Oregon quarterback Marcus Mariota is a redshirt freshman who, up until September 1 of this year, had never played a down in college football. The best team Mariota ever faced was last Saturday against USC—in fact, USC is the only ranked team they've faced all season.
No. 3 Oregon is 9-0 and Mariota seems to have handled two hostile venues—Tempe, Arizona and Los Angeles, California—quite well.
The question is, has Mariota really been tested?
Washington State actually provided the first clue.
Prior to their contest with the Cougars, the Ducks had led their four opponents in the first half by a combined score of 133-23—Mariota hadn't faced an opponent that would dare to challenge his team after two quarters of play. The Cougars, however, were only down 23-19 after two quarters of play.
But Mariota came out of the locker room and guided the Ducks through a frenzied second half where they scored 28 unanswered points. Granted, it was against a soft Washington State defense, but when challenged, Mariota got the job done, going 21-of-32, for 169 yards, one touchdown, two interceptions and one rushing touchdown.
USC provided the second clue.
USC packed the Coliseum with 93,607 fans, which is about 40,000 more fans than the Ducks' own Autzen Stadium can hold. While the Trojans kept the Ducks sweating through three quarters, it became increasingly clear that although USC was keeping the game close, USC also had no answer for the Ducks' offense.
Every time Mariota and his offense took the field, the noisy partisan crowd would eventually be silenced. Oregon didn't even attempt a punt until the fourth quarter. Under a lot of pressure and a lot of noise, Mariota didn't flinch. In fact, Mariota thrived, going 20-of-23 for 304 yards, four touchdowns and 96 yards on the ground for good measure.
Critics will argue that USC's porous defense was the reason for the Ducks' 730 total yards. But any team that produces those kinds of numbers on the road can have the last laugh, including the freshman quarterback who became a seasoned veteran after that masterful performance.
Mariota's coming of age isn't complete. But if we go down the checklist of what constitutes being tested, Mariota passes most of the milestones.
Has he played in a hostile venue? Yes. Playing at both Arizona State and USC qualifies as playing in a hostile venue.
Has he ever had to engineer a come-from-behind drive? Technically, yes. Against Arizona State, the Ducks were down 7-0 before reeling off 43 unanswered points. Oregon was also behind Fresno State 3-0 before scoring 35 unanswered points.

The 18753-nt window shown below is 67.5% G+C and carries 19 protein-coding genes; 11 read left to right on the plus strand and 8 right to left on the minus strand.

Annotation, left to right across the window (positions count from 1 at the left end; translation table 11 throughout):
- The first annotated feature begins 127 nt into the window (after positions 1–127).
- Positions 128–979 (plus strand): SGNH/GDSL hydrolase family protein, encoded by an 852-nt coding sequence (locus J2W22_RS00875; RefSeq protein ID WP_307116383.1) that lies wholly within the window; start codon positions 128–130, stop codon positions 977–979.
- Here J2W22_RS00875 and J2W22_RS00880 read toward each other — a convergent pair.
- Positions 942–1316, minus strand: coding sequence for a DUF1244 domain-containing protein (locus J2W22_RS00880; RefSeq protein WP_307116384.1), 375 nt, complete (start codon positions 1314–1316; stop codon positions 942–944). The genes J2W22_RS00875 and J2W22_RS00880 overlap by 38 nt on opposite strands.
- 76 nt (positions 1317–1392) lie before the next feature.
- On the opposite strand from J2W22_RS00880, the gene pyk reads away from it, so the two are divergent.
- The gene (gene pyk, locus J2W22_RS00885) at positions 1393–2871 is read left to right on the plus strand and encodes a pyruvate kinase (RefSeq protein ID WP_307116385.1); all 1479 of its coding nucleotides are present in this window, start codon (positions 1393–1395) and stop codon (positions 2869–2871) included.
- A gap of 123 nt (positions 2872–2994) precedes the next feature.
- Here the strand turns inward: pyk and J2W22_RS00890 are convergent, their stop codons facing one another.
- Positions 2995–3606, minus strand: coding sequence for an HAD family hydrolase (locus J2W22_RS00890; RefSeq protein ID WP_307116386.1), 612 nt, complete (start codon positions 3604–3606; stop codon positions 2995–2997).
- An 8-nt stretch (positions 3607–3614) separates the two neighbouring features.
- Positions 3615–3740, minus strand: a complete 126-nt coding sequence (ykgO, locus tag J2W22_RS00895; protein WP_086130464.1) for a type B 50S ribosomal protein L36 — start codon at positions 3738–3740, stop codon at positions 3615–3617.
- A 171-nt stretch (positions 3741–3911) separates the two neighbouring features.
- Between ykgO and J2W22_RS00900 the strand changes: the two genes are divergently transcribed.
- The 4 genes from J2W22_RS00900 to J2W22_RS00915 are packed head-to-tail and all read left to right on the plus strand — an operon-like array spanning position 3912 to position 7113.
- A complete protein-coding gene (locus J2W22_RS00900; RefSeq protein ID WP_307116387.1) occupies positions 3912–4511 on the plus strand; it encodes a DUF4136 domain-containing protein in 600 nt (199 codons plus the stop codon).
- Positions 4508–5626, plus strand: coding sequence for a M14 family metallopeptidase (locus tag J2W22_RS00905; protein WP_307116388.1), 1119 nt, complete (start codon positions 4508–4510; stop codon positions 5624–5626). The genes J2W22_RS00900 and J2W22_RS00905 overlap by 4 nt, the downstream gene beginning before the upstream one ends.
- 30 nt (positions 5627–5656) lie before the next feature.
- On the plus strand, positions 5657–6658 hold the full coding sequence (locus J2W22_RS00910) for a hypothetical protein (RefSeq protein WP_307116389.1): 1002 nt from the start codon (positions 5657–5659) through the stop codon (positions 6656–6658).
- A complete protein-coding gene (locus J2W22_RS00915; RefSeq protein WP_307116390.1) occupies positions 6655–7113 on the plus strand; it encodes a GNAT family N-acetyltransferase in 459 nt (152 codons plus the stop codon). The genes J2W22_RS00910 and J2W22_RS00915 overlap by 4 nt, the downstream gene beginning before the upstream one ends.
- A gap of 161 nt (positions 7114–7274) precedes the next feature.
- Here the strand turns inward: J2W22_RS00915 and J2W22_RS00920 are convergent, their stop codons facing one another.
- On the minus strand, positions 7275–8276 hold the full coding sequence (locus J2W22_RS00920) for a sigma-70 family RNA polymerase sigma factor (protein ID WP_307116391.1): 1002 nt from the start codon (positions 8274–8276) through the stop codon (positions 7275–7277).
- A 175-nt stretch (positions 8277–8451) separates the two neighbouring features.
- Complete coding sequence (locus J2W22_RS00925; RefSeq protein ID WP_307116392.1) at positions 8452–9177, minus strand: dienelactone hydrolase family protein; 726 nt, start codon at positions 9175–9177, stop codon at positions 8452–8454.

Has he ever had a sub-par performance that still resulted in a team victory? Against Washington State, Mariota did throw two interceptions but he also completed 65 percent of his passes. The fact that he was picked twice but still led his team to victory shows good field general skills.
Has he ever faced a stout rushing defense? No, and this is important.
Remember, Oregon is a rushing team. If the Ducks can't run, Mariota will have to become "that guy" who wins the game with his arm.
The biggest wall the Ducks have faced so far is USC's No. 64-ranked rushing defense and that unit gave up 426 yards on the ground. But Oregon does face Stanford in two weeks—the Cardinal's rush defense is currently the top-ranked unit in the country.
If the Ducks' prolific rushing attack is stopped by the Cardinal, the offense will have to resort to the pass, which puts the onus on Mariota's arm. Mariota will be throwing against the Cardinal's 104th-ranked pass defense. Advantage Ducks.
Mariota, as a passing quarterback, may never be completely tested because Chip Kelly's spread rushing attack is simply unstoppable. In the end, Mariota's status as a "seasoned veteran" or a "work in progress" really doesn't matter. Not all teams rely on the pass to move the chains and score points. Ask Alabama.
When a quarterback's arm hasn't been pressed into duty because it simply isn't needed, the question "Has he been tested?" is difficult to answer. But so far, he has passed most of the criteria for a tested quarterback.